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EVERYDAY LAW: Teacher refusal of tasks

Cecil McCarthy

EVERYDAY LAW: Teacher refusal of tasks

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IN LAST WEEK’S ARTICLE I set out all of the duties of a principal of a public school as outlined in sections 15 to 18 of the Education Regulations.
Those who have researched the writings on management of schools will tell you that it is generally accepted that effective schools are mainly the result of effective principals.
The leadership of the principal is crucial to the success of the school.
Perhaps it is for the above reason that the legislative framework entrusts so much authority to the principal.
One of the major tasks of the principal is to supervise the teachers of the school.
In addition, Regulation 17 of the Education Regulations provides that every principal “must allocate duties to staff”. This power is subject to the policy of the minister and the general directions of the board.
Regulation 18(f) provides that the principal “shall allocate duties among the teachers in order to make the best use of the special aptitudes of each teacher”.
Statutory duty
In order to support the above provisions the very first duty of a teacher (as spelt in the Regulations) in a public school is to “follow the directions of the principal of the school and carry out the duties assigned or delegated to him by the principal.” (Regulation 23(a) )
It is also noteworthy that in defining the duties of the Deputy Principal, a Senior Teacher and a Head of Department, the Regulations specifically provides that those duties are in addition “to his normal teaching duties”.
Therefore subject to the Act and the Regulations all teachers are subject to the supervision of the Principal who can allocate duties to them.  Indeed, the Regulations mandate the principal to allocate those duties.
I have been asked whether there are any circumstances in which a teacher can refuse to carry out the instructions of the principal. This is a reasonable question for which the answer is clearly that the teacher can refuse to carry out instructions if the order of the principal is unlawful or unreasonable.  What is not a lawful and reasonable instruction is not always very clear.
For example, you could not insist that a teacher who objects to teaching religious knowledge on the basis of religious grounds teach that subject. Neither do I believe that you could insist that a teacher teaches a subject that is wholly outside of his sphere of competence.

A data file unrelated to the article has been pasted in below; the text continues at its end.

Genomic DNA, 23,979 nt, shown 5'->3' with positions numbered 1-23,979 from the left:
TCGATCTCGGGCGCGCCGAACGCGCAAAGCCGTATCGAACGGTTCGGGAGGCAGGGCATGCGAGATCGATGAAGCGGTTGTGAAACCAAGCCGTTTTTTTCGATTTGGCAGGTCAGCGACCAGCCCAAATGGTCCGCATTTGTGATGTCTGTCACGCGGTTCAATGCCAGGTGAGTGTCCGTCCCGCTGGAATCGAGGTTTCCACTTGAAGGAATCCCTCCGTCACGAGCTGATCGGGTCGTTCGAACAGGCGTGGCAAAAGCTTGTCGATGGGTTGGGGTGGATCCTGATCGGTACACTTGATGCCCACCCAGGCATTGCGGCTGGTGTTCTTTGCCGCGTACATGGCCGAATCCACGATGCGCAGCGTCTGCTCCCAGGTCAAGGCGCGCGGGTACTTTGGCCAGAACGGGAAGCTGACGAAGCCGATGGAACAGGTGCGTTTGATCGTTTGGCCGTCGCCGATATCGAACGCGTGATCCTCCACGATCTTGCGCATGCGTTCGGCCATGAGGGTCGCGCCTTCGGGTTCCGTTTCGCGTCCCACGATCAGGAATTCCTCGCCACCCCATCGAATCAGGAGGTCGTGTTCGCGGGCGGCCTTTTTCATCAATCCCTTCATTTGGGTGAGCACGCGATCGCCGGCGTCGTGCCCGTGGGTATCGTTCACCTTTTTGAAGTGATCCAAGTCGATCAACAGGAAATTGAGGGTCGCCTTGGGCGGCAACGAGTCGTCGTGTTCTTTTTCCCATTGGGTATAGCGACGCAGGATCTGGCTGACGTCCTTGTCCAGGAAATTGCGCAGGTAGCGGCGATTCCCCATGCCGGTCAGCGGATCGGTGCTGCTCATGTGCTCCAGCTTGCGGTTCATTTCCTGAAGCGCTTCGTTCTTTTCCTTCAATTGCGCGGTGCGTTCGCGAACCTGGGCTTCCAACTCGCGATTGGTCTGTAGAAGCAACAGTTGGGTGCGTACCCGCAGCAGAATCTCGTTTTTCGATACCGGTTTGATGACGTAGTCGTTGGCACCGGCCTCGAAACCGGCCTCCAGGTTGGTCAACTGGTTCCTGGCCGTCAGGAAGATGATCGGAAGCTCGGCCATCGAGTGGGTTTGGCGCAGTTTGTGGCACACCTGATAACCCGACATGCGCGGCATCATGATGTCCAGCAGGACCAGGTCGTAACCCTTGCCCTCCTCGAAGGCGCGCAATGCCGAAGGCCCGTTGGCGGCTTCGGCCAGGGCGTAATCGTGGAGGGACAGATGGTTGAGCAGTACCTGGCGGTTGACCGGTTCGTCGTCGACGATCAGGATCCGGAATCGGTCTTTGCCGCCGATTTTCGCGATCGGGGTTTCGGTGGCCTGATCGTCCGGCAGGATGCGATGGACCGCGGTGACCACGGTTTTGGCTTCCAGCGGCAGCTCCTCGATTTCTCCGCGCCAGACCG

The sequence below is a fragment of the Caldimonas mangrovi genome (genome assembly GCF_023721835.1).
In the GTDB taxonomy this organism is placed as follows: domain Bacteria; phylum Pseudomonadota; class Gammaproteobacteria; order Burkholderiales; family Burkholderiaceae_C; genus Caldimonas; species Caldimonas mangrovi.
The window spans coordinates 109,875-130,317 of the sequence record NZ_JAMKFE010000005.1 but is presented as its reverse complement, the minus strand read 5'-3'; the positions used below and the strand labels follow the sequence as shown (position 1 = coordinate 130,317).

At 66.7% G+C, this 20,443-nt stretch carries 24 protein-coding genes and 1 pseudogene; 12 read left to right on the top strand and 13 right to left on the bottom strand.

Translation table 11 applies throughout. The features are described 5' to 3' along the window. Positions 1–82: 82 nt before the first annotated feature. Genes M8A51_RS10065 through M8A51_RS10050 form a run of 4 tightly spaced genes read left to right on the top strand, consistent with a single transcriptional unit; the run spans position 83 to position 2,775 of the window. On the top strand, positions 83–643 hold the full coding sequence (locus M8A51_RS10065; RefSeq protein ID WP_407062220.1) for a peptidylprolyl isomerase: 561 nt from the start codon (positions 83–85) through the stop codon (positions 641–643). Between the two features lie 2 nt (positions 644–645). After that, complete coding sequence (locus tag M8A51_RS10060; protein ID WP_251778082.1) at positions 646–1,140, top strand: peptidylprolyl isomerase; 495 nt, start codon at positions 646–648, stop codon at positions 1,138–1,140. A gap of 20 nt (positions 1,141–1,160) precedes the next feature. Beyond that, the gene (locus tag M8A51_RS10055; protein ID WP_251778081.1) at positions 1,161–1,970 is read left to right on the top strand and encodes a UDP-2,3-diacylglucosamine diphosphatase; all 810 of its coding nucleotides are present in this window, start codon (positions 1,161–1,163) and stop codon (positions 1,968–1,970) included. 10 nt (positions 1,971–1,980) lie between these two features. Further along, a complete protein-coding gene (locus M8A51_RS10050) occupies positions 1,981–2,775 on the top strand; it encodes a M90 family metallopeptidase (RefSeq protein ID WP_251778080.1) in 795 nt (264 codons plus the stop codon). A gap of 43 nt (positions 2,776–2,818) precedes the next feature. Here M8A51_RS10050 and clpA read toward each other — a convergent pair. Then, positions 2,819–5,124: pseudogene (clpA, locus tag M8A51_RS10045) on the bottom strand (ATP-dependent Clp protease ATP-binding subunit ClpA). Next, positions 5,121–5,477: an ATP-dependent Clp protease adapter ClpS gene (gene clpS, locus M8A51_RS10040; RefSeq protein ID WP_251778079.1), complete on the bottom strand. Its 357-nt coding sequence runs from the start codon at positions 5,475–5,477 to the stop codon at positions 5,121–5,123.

Nor could you insist that a teacher teaches after school hours!
However, where you have been directed to teach a subject within your area of competence you are tempting fate if you opt to ignore the instructions.
A wilful refusal to obey instructions constitutes one of the most serious examples  of misconduct and can, in some circumstances, lead to dismissal.
An interesting case relating to the refusal to teach a class in the context of industrial action is the English case of Royle vs Trafford Metropolitan Borough Council, 1984.  In that case, a teacher refused, as part of a campaign of industrial action, to take classes different from those which he had been previously responsible or to accept additional children into his classes. In this case the teacher refused to accept five extra pupils as ordered by the principal forthe six-month period of the industrial action.
Pay deduction
The High Court held that a proportionate deduction of 5/36th of the teacher’s salary was a reasonable estimate of the damages incurred. This was based on the number of children excluded by the teacher from the class.
The council had withheld the entire salary of the teacher and had intimated that he would not be paid for the period that he did not carry out instructions.
Mr Royle had sued for his unpaid salary.
The court held that employers had accepted imperfect performance of the teacher’s contract of employment by allowing him to continue teaching and had therefore impliedly affirmed it. They could not therefore refuse to pay him for this period.
On the other hand, the plaintiff was entitled to his full salary only if he performed his contractual duties.   Since he only partially performed his duties, then he could only be paid for that partial performance.
It should be noted that the teacher’s action in not teaching the five pupils was in support of industrial action called by the union.
It was nonetheless a breach of contract.
It should not, however, be compared with a situation where the refusal was done outside of industrial action.
Moreover, there is a competing  line of authority which suggests that workers in the above situation are not entitled to pay at all.  Ultimately, this will be a decision for our courts if they are given an opportunity to pronounce on the subject.
  Cecil McCarthy is a Queen’s Counsel.
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